strip_query_terms off

So, after turning stripping mechanism off, the log will contain urls which will look like this

Replace with your tld specific to your country. If you paste this url in any browser, it’ll directly log you in and you can do whatever you want to that account. Remember that all such urls remains valid only for two minutes. So, if you use that url after two minutes, it’ll lead nowhere.

At the time of writing this post Orkut, Google Docs, Google Calendar, Google Books and Youtube are vulnerable.

So, make sure your squid has stripping mechanism turned on and your squid server is properly firewalled.

You can watch the Video proof for Orkut on, Youtube.


IntelligentMirror: RPM and DEB Caching Improved (0.5)

After spending a lot of time with youtube cache, now I am trying to devote some time to update intelligentmirror with required features and enhancements that youtube cache already enjoys. In the same direction here is version 0.5 of intelligentmirror.


  • Added max_parallel_downloads options to controll the maximum threading fetching from upstream to cache the packages.
  • Fine grained control on logging via max_logfile_size and max_logfile_backups option.
  • Added setup script to help you install intelligentmirror. No need to execute commands one by one for installation. Just run
 [root@localhost]# python install [ENTER]
  • Added update script (update-im). So in case you decide to change the locations for caching rpm/deb packages, just run
 [root@localhost]# update-im [ENTER]


 [root@localhost]# /usr/sbin/update-im [ENTER]
  • Download scheduler similar to youtube cache is added to facilitate the download queing in case of large number of requests.
  • More informative logging.
  • cache.log is not flooding anymore with XMLRPC logs and python tracebacks.
  • Added extensive exception handling thoughout the program.


  1. RPMs for Fedora/Red Hat/Cent OS
  2. Source RPMs for Fedora/Red Hat/Cent OS
  3. Source Tar balls

Installation and Configuration

INSTALL and README files should help you throughout the installation and configuration process.

In case you have questions, ask them here in comments. Suggestions for improvement are welcome :)


IntelligentMirror Gets Even More Intelligent (1.0.1)

Warning : This version of IntelligentMirror is compatible with only squid-2.7 as of now. It is NOT compatible even with squid-3.0.

IntelligentMirror Version 1.0.1

I have been following squid development regularly (at least the part in which I am interested) and they have introduced a new directive in squid-2.7 known as StoreUrlRewrite (storeurl_rewrite_program). Using this directive you can instruct squid to cache url A ( as url B ( In simple words you can direct squid to cache any url as any other url without any extra efforts.

So keeping the above directive in mind, I have worked out a different version of intelligentmirror especially for squid-2.7.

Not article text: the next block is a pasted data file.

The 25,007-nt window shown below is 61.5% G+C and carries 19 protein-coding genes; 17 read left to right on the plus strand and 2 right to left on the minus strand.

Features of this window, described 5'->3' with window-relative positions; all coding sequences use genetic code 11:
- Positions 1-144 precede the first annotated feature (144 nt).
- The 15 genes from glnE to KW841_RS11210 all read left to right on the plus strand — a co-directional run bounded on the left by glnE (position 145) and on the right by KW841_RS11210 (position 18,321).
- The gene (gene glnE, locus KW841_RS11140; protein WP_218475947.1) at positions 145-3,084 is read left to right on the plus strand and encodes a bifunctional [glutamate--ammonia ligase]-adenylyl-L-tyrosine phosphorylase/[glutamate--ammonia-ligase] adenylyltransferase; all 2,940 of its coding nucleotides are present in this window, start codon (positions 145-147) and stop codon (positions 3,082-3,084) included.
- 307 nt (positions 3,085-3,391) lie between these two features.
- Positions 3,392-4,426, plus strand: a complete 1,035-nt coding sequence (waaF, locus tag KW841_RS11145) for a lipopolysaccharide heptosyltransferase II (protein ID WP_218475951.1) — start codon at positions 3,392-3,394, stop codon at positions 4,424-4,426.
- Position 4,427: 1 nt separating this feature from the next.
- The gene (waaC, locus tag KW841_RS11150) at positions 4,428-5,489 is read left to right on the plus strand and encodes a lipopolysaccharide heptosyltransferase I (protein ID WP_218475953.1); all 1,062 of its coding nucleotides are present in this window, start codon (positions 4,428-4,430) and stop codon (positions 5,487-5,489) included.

IntelligentMirror : Old method of operation

  1. IntelligentMirror gets a client request for a URL.
  2. Check: if URL is not in (RPM, metadata file)
    • Then its none of our business.
    • Let proxy handle it the normal way.
    • Done and exit.
  3. Check: if RPM/metadata is available in cache
    • Stream the RPM/metadata from cache.
    • Done and exit.
  4. Check: if RPM/metadata is not available in cache
    • Download in parallel for caching in some dir and stream.
    • Done and exit.

IntelligentMirror : New method of operation

  1. IntelligentMirror gets a client request for a URL.
  2. Check: if request for rpm
    1. Direct squid to cache the request as http://<same_host_all_the_time>/intelligentmirror/<rpmname>.rpm
  3. Check: if request for deb
    1. Direct squid to cache the request as http://<same_host_all_the_time>/intelligentmirror/<debname>.deb
  4. Done and exit.

So your squid will see every request for an rpm package as a request http://<same_host_all_the_time>/intelligentmirror/<rpmname>.rpm. So, if you happen to request the same rpm from a different mirror, it’ll still be served from cache :)


  1. No need to check if the url supplied by squid is for rpm or not because storeurl_rewrite_program has an acl controller attached which will invoke intelligentmirror for urls ending in .rpm .
  2. No need to check if the url is already cached or not. No need to worry about the directory where you are going to store the packages. No human intervention is needed in maintaining the cache. Almighty squid is doing everything for us.
  3. No need to worry if the target package has changed because of the resigning or whatever because squid will do that for you.
  4. No need to actually download the package in parallel for caching because squid is already doing that.
  5. No need to worry about the hashing algorithms and storage optimizations for the cached content.


  1. RPM for Fedora/Red Hat
  2. Source RPM for Fedora/Red Hat
  3. Source Tarball

Install and Configure

The install and configure files should be enough to guide you through the installation if you choose the tar ball way. Otherwise you can always install from rpm from the above link.